Free Play is the godsend of this game. This mode lets you pick the difficulty, location and even decide how many checkpoints will appear. It allows for a whopping 4 checkpoints which is pretty much after every difficult jump considering how short the levels are, and you can even adjust when they appear with a slider. The game WANTS you to have fun and it’s so refreshing to have a mode like this to just sit back and enjoy forever. The only negative about this mode is it loads slightly longer between levels and for some bizarre reason it also changes the music track every time. Some levels are done in 5 seconds so this is just baffling design in an otherwise perfectly designed game, especially when the name of the song flashes down the bottom of the screen. Nonetheless this loading is still only about 2 seconds, it’s only noticeable compared to Arcade Mode which transitions between levels immediately. If you like a level in Free Play you can save it to memory after you beat it, and load it up for a romp any time you want. I’ve never felt too attached to a level because I enjoy the change, but it’s a nice option for the day I do meet the level of my dreams.

The hero himself is customisable in more than just appearance, with different gameplay styles surfacing in the form of a double jump, jetpack, spaceship, mine-cart, pogo stick, wheel and even an upside down gravity shifting mechanic. Incredibly, the levels all adjust to accommodate the control method and the game continues to be awesome in every style. In Story Mode this happens by itself but in Free Play you can pick your poison, and Arcade Mode has a great mode called Hero Mode which changes the control style with every level. You’re a plane! No, you’re tiny! Where’d this box come from? Now you’re fat!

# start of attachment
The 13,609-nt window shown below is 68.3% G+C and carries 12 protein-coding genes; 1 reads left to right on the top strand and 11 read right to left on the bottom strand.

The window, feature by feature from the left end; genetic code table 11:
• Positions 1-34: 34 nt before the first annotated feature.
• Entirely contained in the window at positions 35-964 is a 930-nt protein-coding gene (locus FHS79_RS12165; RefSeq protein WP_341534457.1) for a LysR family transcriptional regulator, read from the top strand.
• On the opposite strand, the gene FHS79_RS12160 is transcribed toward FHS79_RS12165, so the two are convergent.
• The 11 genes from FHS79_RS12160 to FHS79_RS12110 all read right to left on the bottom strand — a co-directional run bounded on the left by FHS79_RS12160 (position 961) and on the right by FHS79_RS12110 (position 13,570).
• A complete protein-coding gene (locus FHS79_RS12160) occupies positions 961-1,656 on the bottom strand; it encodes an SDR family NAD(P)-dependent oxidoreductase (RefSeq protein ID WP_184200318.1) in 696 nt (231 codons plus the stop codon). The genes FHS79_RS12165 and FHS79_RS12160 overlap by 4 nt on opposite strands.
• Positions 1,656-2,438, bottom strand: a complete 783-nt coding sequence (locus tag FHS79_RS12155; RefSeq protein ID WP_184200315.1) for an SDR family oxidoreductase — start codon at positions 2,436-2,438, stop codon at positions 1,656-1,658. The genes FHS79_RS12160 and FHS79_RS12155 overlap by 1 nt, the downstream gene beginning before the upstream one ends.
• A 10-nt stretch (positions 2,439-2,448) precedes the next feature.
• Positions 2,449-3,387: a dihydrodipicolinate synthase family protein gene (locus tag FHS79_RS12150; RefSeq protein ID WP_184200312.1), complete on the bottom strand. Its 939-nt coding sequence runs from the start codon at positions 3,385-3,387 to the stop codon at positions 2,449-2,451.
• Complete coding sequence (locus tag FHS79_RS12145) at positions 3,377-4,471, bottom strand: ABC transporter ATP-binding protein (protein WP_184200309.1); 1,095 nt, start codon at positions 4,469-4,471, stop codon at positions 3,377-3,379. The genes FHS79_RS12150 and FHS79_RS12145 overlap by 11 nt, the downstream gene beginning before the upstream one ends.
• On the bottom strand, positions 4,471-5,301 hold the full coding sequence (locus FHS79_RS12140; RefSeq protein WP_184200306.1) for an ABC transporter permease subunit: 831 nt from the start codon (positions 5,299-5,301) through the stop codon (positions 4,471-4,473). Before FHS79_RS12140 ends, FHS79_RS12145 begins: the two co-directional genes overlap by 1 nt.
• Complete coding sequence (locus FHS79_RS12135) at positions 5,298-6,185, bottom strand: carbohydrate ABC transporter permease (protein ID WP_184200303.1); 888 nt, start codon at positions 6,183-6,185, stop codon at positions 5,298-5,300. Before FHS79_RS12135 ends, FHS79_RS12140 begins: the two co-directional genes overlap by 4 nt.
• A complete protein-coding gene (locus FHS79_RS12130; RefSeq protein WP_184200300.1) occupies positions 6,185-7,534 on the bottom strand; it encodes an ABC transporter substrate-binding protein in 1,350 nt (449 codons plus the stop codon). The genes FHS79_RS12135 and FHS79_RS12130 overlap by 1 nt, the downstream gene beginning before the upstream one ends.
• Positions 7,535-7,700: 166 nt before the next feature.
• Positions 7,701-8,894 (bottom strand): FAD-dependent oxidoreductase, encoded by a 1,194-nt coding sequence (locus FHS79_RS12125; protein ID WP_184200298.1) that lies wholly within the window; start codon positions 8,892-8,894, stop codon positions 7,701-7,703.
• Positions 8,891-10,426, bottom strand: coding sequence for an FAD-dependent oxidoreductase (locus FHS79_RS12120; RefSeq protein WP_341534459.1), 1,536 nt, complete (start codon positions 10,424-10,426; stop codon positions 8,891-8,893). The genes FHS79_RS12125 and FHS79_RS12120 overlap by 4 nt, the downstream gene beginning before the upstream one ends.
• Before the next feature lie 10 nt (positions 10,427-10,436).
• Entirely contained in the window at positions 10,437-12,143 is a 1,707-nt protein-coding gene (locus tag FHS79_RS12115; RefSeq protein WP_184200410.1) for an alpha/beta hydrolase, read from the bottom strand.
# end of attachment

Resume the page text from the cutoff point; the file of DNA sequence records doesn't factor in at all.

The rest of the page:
cloudberrycontrast

The games big weakness is unfortunately the art style. In screenshots it’s easy to mistake it for a school-room clipart project, but it looks a little better in motion when the incredibly smooth framerate kicks in. The simplistic nature is a fair choice to accommodate some of the crazy level design; there’s a LOT going on in the difficult levels and the game always pulls it off cleanly with no framerate drops. The music is also pretty bad, and the cheap ear-pounding drum beat was the first thing I noticed about the game. I tweeted how bad it was and the musicians actually replied to my tweet and apologised, which made me feel like a bit of a dick but a justified one. Some songs are OK and carry a decent ambiance but the whole style feels off to me. A complete lack of melody is contrary to games like Mighty Switch Force! and Mutant Mudds which benefit a huge deal from their music compositions. Luckily there is a volume slider for music and sound which I used possibly for the first time ever in a game.

As far as the Wii U version goes, it’s a straight port and just displays the exact same thing on the GamePad. It controls with the dpad and buttons just like the other versions, so the only real benefit is how comfortable it is, off-TV play, and sharing screenshots of insanely difficult levels in the Miiverse.

Cloudberry Kingdom is a difficult game with a very friendly design, and for this reason I can recommend it to everyone who enjoys 2D platforming. If you can get 4 people together for local multiplayer, even better. The controls are amazing and the unique aspect of the game doesn’t just come down to its notorious difficulty, but from the FEELING of hopping through the unknown. Whether you’re ready for it or not, the game is ready for you.